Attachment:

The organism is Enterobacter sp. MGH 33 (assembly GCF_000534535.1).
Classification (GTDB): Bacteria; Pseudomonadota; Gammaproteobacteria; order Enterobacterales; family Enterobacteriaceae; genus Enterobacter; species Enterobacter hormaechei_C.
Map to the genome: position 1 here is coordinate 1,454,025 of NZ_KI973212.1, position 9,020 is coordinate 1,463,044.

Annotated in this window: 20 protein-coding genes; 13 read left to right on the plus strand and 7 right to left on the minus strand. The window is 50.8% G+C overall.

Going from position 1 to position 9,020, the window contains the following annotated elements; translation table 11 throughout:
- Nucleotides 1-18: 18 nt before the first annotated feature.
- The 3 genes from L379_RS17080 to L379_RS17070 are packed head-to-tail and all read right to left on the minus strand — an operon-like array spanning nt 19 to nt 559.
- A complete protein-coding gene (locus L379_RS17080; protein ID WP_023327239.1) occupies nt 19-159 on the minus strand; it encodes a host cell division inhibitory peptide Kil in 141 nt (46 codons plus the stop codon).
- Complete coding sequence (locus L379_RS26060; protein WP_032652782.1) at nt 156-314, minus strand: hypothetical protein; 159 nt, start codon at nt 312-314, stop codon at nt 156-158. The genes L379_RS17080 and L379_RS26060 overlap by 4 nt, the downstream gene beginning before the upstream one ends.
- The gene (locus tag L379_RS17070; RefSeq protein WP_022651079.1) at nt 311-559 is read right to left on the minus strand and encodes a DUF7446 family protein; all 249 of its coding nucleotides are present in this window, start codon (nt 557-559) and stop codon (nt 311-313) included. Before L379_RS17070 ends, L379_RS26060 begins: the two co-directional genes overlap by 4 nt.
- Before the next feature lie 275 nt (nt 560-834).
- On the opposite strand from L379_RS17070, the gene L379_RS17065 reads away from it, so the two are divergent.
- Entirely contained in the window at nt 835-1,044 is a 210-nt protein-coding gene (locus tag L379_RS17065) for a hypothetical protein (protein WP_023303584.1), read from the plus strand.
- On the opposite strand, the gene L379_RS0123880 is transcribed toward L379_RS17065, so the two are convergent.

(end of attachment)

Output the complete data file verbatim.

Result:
The organism is Enterobacter sp. MGH 33 (assembly GCF_000534535.1).
Classification (GTDB): Bacteria; Pseudomonadota; Gammaproteobacteria; order Enterobacterales; family Enterobacteriaceae; genus Enterobacter; species Enterobacter hormaechei_C.
Map to the genome: position 1 here is coordinate 1,454,025 of NZ_KI973212.1, position 9,020 is coordinate 1,463,044.

Annotated in this window: 20 protein-coding genes; 13 read left to right on the plus strand and 7 right to left on the minus strand. The window is 50.8% G+C overall.

Going from position 1 to position 9,020, the window contains the following annotated elements; translation table 11 throughout:
- Nucleotides 1-18: 18 nt before the first annotated feature.
- The 3 genes from L379_RS17080 to L379_RS17070 are packed head-to-tail and all read right to left on the minus strand — an operon-like array spanning nt 19 to nt 559.
- A complete protein-coding gene (locus L379_RS17080; protein ID WP_023327239.1) occupies nt 19-159 on the minus strand; it encodes a host cell division inhibitory peptide Kil in 141 nt (46 codons plus the stop codon).
- Complete coding sequence (locus L379_RS26060; protein WP_032652782.1) at nt 156-314, minus strand: hypothetical protein; 159 nt, start codon at nt 312-314, stop codon at nt 156-158. The genes L379_RS17080 and L379_RS26060 overlap by 4 nt, the downstream gene beginning before the upstream one ends.
- The gene (locus tag L379_RS17070; RefSeq protein WP_022651079.1) at nt 311-559 is read right to left on the minus strand and encodes a DUF7446 family protein; all 249 of its coding nucleotides are present in this window, start codon (nt 557-559) and stop codon (nt 311-313) included. Before L379_RS17070 ends, L379_RS26060 begins: the two co-directional genes overlap by 4 nt.
- Before the next feature lie 275 nt (nt 560-834).
- On the opposite strand from L379_RS17070, the gene L379_RS17065 reads away from it, so the two are divergent.
- Entirely contained in the window at nt 835-1,044 is a 210-nt protein-coding gene (locus tag L379_RS17065) for a hypothetical protein (protein WP_023303584.1), read from the plus strand.
- On the opposite strand, the gene L379_RS0123880 is transcribed toward L379_RS17065, so the two are convergent.